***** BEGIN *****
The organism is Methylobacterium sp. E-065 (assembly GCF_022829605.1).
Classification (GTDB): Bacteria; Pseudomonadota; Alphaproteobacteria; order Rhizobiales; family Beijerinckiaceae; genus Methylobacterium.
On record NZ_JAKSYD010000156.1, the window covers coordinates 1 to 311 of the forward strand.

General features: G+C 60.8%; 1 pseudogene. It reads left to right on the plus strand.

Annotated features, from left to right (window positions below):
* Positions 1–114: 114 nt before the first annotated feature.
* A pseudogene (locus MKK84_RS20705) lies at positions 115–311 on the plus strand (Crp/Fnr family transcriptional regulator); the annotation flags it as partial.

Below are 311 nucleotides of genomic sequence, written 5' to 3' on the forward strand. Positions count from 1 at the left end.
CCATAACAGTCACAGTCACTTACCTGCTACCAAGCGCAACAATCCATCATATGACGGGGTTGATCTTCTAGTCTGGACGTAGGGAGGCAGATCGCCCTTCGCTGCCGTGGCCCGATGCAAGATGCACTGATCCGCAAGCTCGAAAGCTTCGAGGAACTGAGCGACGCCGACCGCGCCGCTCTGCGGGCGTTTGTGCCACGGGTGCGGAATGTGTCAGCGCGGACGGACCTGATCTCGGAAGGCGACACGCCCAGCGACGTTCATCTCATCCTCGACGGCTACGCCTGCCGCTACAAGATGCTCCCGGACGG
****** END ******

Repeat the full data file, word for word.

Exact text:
The organism is Methylobacterium sp. E-065 (assembly GCF_022829605.1).
Classification (GTDB): Bacteria; Pseudomonadota; Alphaproteobacteria; order Rhizobiales; family Beijerinckiaceae; genus Methylobacterium.
On record NZ_JAKSYD010000156.1, the window covers coordinates 1 to 311 of the forward strand.

General features: G+C 60.8%; 1 pseudogene. It reads left to right on the plus strand.

Annotated features, from left to right (window positions below):
* Positions 1–114: 114 nt before the first annotated feature.
* A pseudogene (locus MKK84_RS20705) lies at positions 115–311 on the plus strand (Crp/Fnr family transcriptional regulator); the annotation flags it as partial.

Below are 311 nucleotides of genomic sequence, written 5' to 3' on the forward strand. Positions count from 1 at the left end.
CCATAACAGTCACAGTCACTTACCTGCTACCAAGCGCAACAATCCATCATATGACGGGGTTGATCTTCTAGTCTGGACGTAGGGAGGCAGATCGCCCTTCGCTGCCGTGGCCCGATGCAAGATGCACTGATCCGCAAGCTCGAAAGCTTCGAGGAACTGAGCGACGCCGACCGCGCCGCTCTGCGGGCGTTTGTGCCACGGGTGCGGAATGTGTCAGCGCGGACGGACCTGATCTCGGAAGGCGACACGCCCAGCGACGTTCATCTCATCCTCGACGGCTACGCCTGCCGCTACAAGATGCTCCCGGACGG